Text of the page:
Long Island's Hidden Past: Bay Houses

They are saltwater shacks that sit on the marshlands of the Great South Bay. Known as the Bay Houses, the wooden, haphazard structures of long ago represent Long Islanders' need to be close to the sea.



At one time there were a few hundred small shacks that sat on the marshlands of Long Island's South Shore. Historian Nancy Solomon wrote a book about the Bay Houses and their maritime history.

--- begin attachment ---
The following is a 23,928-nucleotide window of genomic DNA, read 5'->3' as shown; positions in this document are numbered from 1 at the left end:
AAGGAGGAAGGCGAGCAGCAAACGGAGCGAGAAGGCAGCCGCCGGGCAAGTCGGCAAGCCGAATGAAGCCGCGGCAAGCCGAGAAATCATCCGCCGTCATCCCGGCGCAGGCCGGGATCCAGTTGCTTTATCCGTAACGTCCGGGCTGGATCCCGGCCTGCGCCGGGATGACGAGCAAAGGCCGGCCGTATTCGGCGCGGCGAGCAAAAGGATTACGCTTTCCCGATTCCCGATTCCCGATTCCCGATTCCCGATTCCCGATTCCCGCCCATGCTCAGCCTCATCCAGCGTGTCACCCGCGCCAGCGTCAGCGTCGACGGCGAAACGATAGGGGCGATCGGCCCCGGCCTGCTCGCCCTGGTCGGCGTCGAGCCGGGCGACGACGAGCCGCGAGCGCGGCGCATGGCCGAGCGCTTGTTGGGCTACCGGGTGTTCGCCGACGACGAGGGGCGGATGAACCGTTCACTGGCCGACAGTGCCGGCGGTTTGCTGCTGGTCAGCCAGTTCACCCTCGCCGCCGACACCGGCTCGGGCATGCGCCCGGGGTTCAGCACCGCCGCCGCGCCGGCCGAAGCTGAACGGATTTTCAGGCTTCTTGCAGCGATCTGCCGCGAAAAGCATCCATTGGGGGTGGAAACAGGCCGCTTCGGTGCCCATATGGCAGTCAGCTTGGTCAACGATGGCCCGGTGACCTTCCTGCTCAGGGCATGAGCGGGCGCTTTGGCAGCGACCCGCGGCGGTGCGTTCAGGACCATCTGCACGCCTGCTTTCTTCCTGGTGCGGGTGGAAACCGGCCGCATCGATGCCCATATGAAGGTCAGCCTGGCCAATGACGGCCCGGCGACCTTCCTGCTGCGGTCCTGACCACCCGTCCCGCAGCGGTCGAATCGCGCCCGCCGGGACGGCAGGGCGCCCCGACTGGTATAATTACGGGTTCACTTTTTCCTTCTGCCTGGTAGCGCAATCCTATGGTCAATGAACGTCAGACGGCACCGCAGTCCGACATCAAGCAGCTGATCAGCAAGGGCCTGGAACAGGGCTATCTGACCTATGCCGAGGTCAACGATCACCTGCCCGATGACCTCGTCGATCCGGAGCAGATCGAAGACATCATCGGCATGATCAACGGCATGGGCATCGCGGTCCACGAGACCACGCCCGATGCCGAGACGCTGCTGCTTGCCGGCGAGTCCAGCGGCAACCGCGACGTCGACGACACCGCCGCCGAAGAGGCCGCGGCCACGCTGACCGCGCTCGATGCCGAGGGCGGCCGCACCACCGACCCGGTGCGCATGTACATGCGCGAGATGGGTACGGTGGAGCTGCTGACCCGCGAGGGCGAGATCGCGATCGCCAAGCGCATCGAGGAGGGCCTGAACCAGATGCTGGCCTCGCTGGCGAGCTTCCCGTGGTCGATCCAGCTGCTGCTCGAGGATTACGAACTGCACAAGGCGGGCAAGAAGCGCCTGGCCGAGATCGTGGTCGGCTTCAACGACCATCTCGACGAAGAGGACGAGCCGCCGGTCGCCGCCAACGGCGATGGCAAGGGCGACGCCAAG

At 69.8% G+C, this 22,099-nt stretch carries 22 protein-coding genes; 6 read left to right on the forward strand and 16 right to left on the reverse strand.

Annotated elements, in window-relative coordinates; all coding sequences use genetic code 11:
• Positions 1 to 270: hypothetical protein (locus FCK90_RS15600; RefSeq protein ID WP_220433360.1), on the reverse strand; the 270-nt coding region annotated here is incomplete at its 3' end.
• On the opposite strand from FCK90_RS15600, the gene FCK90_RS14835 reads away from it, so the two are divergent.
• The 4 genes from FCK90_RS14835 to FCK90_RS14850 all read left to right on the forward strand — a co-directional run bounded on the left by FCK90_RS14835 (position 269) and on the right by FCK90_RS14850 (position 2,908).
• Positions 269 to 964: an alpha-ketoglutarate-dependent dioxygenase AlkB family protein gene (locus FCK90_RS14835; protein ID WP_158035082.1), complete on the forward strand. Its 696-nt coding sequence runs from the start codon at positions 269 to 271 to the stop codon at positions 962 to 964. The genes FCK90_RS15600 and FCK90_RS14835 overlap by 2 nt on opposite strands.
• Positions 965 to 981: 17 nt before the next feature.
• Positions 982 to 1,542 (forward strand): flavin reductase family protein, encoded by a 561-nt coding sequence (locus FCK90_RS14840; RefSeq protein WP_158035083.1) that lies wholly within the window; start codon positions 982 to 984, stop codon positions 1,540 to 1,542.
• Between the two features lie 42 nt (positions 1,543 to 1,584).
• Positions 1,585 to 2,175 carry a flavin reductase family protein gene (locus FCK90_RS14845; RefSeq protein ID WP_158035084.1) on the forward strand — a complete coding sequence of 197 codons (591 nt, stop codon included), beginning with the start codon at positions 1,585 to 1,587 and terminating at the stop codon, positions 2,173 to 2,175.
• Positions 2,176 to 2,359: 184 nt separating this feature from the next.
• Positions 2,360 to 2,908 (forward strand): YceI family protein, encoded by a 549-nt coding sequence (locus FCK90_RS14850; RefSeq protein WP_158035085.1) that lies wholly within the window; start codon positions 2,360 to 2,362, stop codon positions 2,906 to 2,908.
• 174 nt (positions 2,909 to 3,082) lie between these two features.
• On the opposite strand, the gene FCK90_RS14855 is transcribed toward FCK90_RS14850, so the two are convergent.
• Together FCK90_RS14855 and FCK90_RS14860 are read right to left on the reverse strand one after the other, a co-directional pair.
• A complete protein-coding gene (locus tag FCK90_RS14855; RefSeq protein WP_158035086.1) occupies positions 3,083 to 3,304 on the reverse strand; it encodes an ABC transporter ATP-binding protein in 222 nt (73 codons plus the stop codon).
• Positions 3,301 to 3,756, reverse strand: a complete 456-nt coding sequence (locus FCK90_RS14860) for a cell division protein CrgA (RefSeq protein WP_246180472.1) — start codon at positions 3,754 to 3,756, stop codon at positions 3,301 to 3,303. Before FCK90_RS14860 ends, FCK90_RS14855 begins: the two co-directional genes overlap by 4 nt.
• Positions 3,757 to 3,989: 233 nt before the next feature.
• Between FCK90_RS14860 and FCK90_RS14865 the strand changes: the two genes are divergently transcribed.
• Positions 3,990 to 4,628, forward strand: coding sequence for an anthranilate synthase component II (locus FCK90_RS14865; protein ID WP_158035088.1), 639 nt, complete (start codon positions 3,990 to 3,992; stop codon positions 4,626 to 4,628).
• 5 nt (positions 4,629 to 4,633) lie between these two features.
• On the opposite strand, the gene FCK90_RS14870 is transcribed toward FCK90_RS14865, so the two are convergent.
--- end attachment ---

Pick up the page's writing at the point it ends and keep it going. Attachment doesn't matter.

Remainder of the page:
At first they served as a place for fishermen, who after a day of harvesting shellfish and salt hay, would stay there overnight instead of rowing the long trip back to the mainland.



Some of the houses have been passed down from generation to generation.



The Bay Houses not only remind of Long Island's maritime heritage, they also hold a treasure trove of tales and legends.



The houses have been modernized over the years, but you still have to get there by boat.


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